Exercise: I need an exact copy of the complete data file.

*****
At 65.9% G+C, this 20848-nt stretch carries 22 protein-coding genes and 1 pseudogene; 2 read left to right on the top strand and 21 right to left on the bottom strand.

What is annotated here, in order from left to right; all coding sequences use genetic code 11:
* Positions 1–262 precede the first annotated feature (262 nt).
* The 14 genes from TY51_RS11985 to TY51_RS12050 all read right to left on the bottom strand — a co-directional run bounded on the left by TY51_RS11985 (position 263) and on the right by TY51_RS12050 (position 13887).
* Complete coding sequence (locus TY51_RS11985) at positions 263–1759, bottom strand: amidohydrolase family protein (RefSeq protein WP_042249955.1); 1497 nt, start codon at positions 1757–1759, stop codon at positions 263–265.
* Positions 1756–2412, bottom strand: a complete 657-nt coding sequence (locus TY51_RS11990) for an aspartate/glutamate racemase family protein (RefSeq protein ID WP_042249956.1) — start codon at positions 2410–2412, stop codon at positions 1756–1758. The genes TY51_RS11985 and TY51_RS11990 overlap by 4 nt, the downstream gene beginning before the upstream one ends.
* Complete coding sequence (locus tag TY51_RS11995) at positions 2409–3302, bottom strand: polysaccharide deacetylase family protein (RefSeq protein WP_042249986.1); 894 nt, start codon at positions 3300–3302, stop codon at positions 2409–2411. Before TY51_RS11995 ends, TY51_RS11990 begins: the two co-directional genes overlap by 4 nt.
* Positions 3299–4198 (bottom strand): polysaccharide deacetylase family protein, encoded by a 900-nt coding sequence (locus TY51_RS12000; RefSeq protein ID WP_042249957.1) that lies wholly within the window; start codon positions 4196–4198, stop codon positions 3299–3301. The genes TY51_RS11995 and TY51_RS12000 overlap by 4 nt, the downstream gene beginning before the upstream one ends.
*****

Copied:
At 65.9% G+C, this 20848-nt stretch carries 22 protein-coding genes and 1 pseudogene; 2 read left to right on the top strand and 21 right to left on the bottom strand.

What is annotated here, in order from left to right; all coding sequences use genetic code 11:
* Positions 1–262 precede the first annotated feature (262 nt).
* The 14 genes from TY51_RS11985 to TY51_RS12050 all read right to left on the bottom strand — a co-directional run bounded on the left by TY51_RS11985 (position 263) and on the right by TY51_RS12050 (position 13887).
* Complete coding sequence (locus TY51_RS11985) at positions 263–1759, bottom strand: amidohydrolase family protein (RefSeq protein WP_042249955.1); 1497 nt, start codon at positions 1757–1759, stop codon at positions 263–265.
* Positions 1756–2412, bottom strand: a complete 657-nt coding sequence (locus TY51_RS11990) for an aspartate/glutamate racemase family protein (RefSeq protein ID WP_042249956.1) — start codon at positions 2410–2412, stop codon at positions 1756–1758. The genes TY51_RS11985 and TY51_RS11990 overlap by 4 nt, the downstream gene beginning before the upstream one ends.
* Complete coding sequence (locus tag TY51_RS11995) at positions 2409–3302, bottom strand: polysaccharide deacetylase family protein (RefSeq protein WP_042249986.1); 894 nt, start codon at positions 3300–3302, stop codon at positions 2409–2411. Before TY51_RS11995 ends, TY51_RS11990 begins: the two co-directional genes overlap by 4 nt.
* Positions 3299–4198 (bottom strand): polysaccharide deacetylase family protein, encoded by a 900-nt coding sequence (locus TY51_RS12000; RefSeq protein ID WP_042249957.1) that lies wholly within the window; start codon positions 4196–4198, stop codon positions 3299–3301. The genes TY51_RS11995 and TY51_RS12000 overlap by 4 nt, the downstream gene beginning before the upstream one ends.